Profile – Jayne Thomas

by Helen Martin

Helensville figurative artist and plant propagator Jayne Thomas has a very good memory for detail. Describing her first years, when she and her family went from Britain to Australia, then to New Zealand, back to Britain, then back, finally, to New Zealand, she recalls that they went to Australia as “£10 poms” and that, at the convent she was sent to, they were still writing on slates. Later, in Avondale, New Zealand, the family boarded with a Scotswoman they called Aunty Haggis and her husband George, whose sign out the front of the house “Fish bait, right here mate” is locked into Jayne’s memory.
She attended several primary schools, where having “the wrong accent” got her into fights, first as a pom in NZ then, after she’d acquired a Kiwi twang, back in Britain. “After boundaries were sorted, we always shook hands and became friends,” she says. Jayne’s introduction to lovely old things came when her mother worked for musician Graham Brazier’s mother at her curiosity shop in Balmoral. “I’d go there every day after school, and she got me collecting coins and stamps and showed me beautiful books.” Her lifelong love of the outdoors began with her father taking the family to the beach every weekend.
At school Jayne always did well in art and was lucky to have her talent fostered at Kelston Girls High School, where she was taught by painter and sculptor Gretchen Albrecht. The fact that sculptor Marte Szir may also taught there was another influence. Despite her success in art, Jayne left school at 16 after she had passed School Certificate and, looking around for a job, settled on becoming a lab technician at Auckland Hospital, with responsibility for producing graphs. She’s had a wide variety of jobs since then: draughtswoman for commercial windows and doors; factory work preparing aluminium to be anodised; fruit picking (twice); van driving and stock control; graphic paste-up artist; and plant propagation, where she completed an apprenticeship through her employer Lyndale Nurseries.
For four years she then ran her own gardening, landscaping and lawn mowing business, before buying an acre in Te Pua School Road, Helensville (coming here because she had a boyfriend in the area) and settling in as a plant propagator at Francis Brothers nursery in Waimauku, making cuttings, growing and rooting hedging and shrubs.
Meeting her future husband Warren 25 years ago cemented Jayne’s decision to stay in the area. For the past three years they’ve lived on five acres on the outskirts of Helensville, where they work hard transforming the land into a beautiful garden and keep a few sheep and ducks. Warren’s passion is bees. He has five hives and, as well as gathering the honey, is now putting down mead. Jayne enjoys balancing creating spaces outside in the garden and producing artwork inside in her ‘studio’ (i.e. the parts of the garage not occupied by bee paraphernalia). She favours charcoal drawing and figurative painting (i.e. referencing the real world, particularly the human figure) because “people intrigue me, and I enjoy them.” She uses oils and encaustic, which involves using heated beeswax to which coloured pigments are added and has recently also being working with acrylics. “I let a bit of serendipity come into the work. I like a work to unfold, without my having full control of it. I’ll do a painting, say, in a watercolour, then I’ll go over it with hot coloured wax, then I heat it up and it blends and bleeds. Then I paint on top of that with oil, then I heat it up to make lines move, just to see what happens. And after a few layers you get this layer of oils and glazes and occasionally the whole sheet has lifted and gone.”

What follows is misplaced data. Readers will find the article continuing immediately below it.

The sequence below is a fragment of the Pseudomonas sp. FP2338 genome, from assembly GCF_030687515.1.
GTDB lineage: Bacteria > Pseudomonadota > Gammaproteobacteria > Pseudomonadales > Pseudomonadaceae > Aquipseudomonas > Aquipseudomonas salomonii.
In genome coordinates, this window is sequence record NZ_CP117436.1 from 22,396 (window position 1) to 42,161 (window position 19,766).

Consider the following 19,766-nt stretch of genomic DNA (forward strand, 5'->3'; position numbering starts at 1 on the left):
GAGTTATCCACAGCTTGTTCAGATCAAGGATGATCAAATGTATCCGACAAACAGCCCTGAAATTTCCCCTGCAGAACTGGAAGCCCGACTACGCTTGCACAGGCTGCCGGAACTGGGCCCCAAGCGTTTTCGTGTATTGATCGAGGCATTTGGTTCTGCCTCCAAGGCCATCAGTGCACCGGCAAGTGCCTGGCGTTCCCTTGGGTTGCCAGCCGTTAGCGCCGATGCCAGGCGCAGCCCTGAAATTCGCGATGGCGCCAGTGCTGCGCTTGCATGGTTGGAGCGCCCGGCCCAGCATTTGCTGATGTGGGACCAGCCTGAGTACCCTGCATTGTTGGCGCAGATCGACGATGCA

Jayne has plenty of success with her art. Her painting ‘Rehearsal’ is on the cover of ‘New Zealand’s Favourite Artists v.2’ by Denis Robinson, she exhibits at galleries, including her Devonport outlet gallery ‘Art by the Sea’ and her work sells well. Locally, she is a regular contributor to Helensville’s Arts in the Ville. She’s stayed inspired through art courses – in 2001 she took a productive year off work to do creative and visual arts at Rutherford High School under tutor Sue Daley and last year studied at Browne School of Art in Grey Lynn under tutor Brendan McGorry, a course that has prompted her to begin a new body of work.
When Jayne first arrived in Helensville she thought, “Really? What am I doing here?” but now, 28 years later, she’s sold on it. “I love the gorgeous view of the river. Helensville’s been left on the back burner a bit, but they’re great people here, with such interesting lives, everyone has something to offer. People are very accepting - you could go down the main street wearing a Fido suit, and no-one would care. The place has a soul, and it’s tight. You can always find someone to have a coffee with. We’re a very lucky community.”

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